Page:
The following article is part of the World Energy Council’s “Member Views” series featuring deep dives from industry experts into factors impacting the energy industry and energy transition. All messages are that of the individual and not necessarily reflected by the Council.
Author: Martina Lenzu
Martina Lenzu is a World Energy Council Future Energy Leader (FEL 100). She is a Chemical Engineer, with eight years’ work experience in Sarlux Refinery, the largest plant in the Mediterranean area and one of the most complex in Europe. Martina has held different positions of increasing responsibility and leadership in the process and analysis technical teams.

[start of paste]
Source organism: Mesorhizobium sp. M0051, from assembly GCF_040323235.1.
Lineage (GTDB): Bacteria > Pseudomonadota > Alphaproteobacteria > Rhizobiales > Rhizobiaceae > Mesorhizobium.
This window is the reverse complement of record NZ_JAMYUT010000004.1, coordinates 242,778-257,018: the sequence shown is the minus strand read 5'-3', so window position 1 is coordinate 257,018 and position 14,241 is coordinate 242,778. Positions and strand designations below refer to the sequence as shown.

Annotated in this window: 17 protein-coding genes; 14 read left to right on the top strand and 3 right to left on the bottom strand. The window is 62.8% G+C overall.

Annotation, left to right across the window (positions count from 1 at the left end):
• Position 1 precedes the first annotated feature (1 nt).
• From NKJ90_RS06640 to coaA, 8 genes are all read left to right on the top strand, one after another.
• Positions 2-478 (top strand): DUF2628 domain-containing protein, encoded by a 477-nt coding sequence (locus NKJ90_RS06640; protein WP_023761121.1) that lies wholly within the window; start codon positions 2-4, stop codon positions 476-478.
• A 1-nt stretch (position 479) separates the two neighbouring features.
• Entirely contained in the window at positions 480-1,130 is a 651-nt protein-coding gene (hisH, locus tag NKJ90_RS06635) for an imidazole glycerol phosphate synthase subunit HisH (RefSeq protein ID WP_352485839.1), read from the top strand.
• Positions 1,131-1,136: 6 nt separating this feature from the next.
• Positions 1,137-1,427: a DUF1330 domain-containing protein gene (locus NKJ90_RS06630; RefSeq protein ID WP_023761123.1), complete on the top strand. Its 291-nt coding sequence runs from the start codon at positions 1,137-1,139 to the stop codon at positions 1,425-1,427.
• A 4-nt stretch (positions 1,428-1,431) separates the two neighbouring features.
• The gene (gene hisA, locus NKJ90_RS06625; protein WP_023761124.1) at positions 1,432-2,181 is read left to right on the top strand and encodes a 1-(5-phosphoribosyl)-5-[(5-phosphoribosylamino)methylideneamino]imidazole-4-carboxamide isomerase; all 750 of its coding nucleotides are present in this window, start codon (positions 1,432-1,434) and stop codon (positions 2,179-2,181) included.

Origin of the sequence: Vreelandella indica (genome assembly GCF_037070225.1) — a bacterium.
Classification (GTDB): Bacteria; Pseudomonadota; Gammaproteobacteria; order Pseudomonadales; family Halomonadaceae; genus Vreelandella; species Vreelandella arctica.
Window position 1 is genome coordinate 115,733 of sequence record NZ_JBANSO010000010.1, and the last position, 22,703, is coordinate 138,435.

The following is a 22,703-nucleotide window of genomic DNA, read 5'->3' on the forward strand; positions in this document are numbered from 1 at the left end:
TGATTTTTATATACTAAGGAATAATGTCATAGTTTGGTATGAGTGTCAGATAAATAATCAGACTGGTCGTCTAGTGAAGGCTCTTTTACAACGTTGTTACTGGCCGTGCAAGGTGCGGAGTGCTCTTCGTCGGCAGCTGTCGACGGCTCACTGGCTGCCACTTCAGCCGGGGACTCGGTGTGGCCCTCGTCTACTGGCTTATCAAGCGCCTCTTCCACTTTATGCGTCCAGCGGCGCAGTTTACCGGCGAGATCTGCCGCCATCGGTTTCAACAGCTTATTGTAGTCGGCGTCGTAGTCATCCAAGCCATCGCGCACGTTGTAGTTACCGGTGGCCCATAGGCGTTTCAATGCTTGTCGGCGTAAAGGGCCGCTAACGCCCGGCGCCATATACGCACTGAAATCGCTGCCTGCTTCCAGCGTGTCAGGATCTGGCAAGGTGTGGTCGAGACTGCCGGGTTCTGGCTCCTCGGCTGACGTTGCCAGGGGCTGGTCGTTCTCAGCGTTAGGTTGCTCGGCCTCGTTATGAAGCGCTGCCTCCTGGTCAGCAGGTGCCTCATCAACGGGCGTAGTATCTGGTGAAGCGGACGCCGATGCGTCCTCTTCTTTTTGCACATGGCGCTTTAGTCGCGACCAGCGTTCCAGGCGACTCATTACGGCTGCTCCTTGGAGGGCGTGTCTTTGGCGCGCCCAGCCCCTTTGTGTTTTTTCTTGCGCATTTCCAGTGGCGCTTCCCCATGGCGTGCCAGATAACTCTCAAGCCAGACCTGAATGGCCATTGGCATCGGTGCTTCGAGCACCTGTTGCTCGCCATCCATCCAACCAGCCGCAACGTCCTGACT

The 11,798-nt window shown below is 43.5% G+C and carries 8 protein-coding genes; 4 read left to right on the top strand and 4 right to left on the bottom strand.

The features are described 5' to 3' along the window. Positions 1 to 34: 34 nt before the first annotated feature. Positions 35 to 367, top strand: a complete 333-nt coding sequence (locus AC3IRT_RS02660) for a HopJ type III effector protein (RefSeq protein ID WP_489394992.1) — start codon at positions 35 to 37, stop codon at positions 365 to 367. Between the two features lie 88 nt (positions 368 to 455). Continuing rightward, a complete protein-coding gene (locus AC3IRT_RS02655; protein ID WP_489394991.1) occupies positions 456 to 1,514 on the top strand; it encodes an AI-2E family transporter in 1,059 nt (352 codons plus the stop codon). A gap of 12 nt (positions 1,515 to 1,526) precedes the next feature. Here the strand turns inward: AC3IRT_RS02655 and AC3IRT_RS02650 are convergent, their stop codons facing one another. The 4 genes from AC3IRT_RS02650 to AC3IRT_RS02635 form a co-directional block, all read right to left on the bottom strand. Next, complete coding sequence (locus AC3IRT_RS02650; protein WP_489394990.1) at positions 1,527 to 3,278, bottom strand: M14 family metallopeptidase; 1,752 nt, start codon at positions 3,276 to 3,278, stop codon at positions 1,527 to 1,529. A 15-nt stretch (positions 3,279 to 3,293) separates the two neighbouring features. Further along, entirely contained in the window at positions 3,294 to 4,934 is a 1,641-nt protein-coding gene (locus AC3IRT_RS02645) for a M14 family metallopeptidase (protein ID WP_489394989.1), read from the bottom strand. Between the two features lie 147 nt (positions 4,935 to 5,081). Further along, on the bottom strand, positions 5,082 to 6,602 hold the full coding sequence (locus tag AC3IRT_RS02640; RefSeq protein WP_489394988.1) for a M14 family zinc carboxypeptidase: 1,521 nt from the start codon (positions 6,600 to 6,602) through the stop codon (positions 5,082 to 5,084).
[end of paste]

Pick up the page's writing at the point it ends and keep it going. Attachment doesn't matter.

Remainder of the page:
Future Energy Leader View: Biorefineries for Advanced Low-Emissions Fuels
The rapid rise in population is creating a number of challenges, noticeably growing demand for food, energy and water, all of which contribute to climate change at a time when we the world needs to drastically reduce greenhouse gases (GHG).
Over the long term, only the use of new technologies will make it possible to bridge the gap between economic growth and environmental sustainability: the transformation of biomasses of agricultural, industrial or natural origin allows to obtain substances that can be used as biofuels and intermediate chemical products, which in turn can be transformed into further products.